Perspectives on shame in mission and ministry with young people

Anvil journal of theology and mission

Perspectives on shame in mission and ministry with young people

by Sally Nash


I have a vivid memory of a small group of us standing on the stage in my school hall singing the chorus “Can it be true?” for an assembly. It was the 1970s and I went to what is often known as a bog-standard comprehensive school, not a church school. I wonder, if I were 14 today, would I want to be so publicly out as a Christian? The reason I might not want to would be a feeling of shame because of perceptions of my peers about what a Christian is and believes, sometimes gained from headlines, media stories and unhelpful stereotypes. The New Testament was written in a shame culture but whereas today shame is often seen as a psychological issue, then it was social, in the context of a collectivist rather than individualist society. Pattison expands further: “Shame can be seen as an unwanted, polluting condition for groups that has a kind of objectivity that is not merely temporary, psychological, or emotional – and this can lead to profound, important, and sometimes very unpredictable social effects.”1 This was a starting point for my research on shame in the church, which resulted in a PhD and a subsequent book.2 In this article, drawing on that research and ongoing work, I will explore how an understanding of shame may offer insights into mission and ministry with young people, largely in relation to the church as an institution.

Understanding shame

Shame is a concept with a growing prominence in popular culture through authors such as Brene Brown3 and Jon Ronson.4 Andy Crouch argued in Christianity Today that morality in western society was becoming more shamethan guilt-oriented, which would be a significant shift.5 However, there is no consensus about the meaning of shame and it is often culturally determined. What is shaming for me may not be for you. Thus, our personal values, family, community, socialisation and personality can significantly influence what we feel shame over.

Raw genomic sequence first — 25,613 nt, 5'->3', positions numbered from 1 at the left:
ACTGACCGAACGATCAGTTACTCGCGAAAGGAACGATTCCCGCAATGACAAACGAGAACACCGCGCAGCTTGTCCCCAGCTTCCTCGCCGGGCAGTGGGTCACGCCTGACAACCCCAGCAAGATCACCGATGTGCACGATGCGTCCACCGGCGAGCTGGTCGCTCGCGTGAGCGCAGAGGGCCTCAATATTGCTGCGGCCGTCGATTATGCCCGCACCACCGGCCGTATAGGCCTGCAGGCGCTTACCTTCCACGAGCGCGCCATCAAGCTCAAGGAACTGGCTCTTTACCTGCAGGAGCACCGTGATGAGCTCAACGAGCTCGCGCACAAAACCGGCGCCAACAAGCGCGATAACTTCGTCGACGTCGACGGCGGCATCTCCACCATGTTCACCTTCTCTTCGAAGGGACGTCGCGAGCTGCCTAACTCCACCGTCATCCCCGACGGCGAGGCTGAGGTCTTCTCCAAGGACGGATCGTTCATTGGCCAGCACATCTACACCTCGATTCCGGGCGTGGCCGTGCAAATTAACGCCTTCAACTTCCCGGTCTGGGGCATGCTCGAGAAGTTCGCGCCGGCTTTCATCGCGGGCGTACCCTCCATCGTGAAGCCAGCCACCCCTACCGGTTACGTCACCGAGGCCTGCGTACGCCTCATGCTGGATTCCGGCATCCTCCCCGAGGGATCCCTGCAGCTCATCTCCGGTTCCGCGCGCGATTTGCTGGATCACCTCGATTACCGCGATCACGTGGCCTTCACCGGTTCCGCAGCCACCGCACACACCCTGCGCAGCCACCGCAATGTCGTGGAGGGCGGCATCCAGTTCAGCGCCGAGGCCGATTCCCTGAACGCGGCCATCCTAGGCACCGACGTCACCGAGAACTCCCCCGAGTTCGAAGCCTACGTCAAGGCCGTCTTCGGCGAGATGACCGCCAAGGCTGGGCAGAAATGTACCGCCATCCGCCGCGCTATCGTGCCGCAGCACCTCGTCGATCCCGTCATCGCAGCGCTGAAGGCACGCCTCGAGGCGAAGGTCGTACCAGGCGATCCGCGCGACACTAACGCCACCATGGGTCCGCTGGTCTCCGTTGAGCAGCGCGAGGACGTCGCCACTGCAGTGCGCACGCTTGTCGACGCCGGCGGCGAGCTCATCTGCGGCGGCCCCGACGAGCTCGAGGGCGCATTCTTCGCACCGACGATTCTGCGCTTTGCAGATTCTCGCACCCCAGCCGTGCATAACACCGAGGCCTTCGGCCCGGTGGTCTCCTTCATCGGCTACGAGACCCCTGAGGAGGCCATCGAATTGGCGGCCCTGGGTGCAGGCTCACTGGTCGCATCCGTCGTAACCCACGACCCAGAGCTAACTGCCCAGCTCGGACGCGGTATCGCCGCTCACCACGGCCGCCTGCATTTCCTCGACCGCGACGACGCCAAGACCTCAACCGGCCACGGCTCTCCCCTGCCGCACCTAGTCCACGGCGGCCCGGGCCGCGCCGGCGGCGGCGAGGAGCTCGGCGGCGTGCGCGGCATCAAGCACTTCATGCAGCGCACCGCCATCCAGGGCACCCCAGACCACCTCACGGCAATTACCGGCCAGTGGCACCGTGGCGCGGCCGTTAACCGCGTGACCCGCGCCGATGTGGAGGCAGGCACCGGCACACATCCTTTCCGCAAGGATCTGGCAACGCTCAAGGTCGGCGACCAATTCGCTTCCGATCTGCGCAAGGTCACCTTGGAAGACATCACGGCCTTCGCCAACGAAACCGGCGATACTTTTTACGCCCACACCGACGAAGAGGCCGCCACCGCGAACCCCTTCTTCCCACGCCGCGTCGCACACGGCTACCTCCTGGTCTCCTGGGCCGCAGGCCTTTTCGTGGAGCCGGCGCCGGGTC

Andrew describes how “what I feel shame for in my present church is very different to what I feel shame for in my home church”.6 The distinction is usually made that guilt is about what we have done, whereas shame is about who we are. The difference is between doing and being. We can feel shame about something we feel guilty about but also feel shame with no guilt, as well as guilt with no shame. Shame usually has an audience, including an internalised ideal self. It includes this sense of being seen, exposed. It may also be reinforced externally by nonverbal signals – the shaking of a head or raised eyebrows, for example.

Neil Pembroke suggests that there are five elements of shame: exposure, incongruence, threat to trust, involvement of the whole self and hiddenness.7 He also identifies some of the contexts in which we feel shame, all of which might impact young people: situational shame – embarrassing situations; aesthetic shame – falling short of an ideal image; inherited identity shame – can relate to class, gender, ethnicity, sexuality; inferiority shame – feeling lacking, deficient or incompetent; moral shame – breaking rules or mores.8 Some of the words used to describe shame are seeing ourselves as flawed, defective, inferior, exposed, wanting, helpless, powerless, humiliated, losing face. Responses to shame vary, but one helpful model is that of Donald Nathanson, who has developed a compass of shame that identifies the defensive strategies we adopt: withdrawal, avoidance, attack self and attack other.9 When we see these behaviours, we may want to think about whether shame is at the root of them.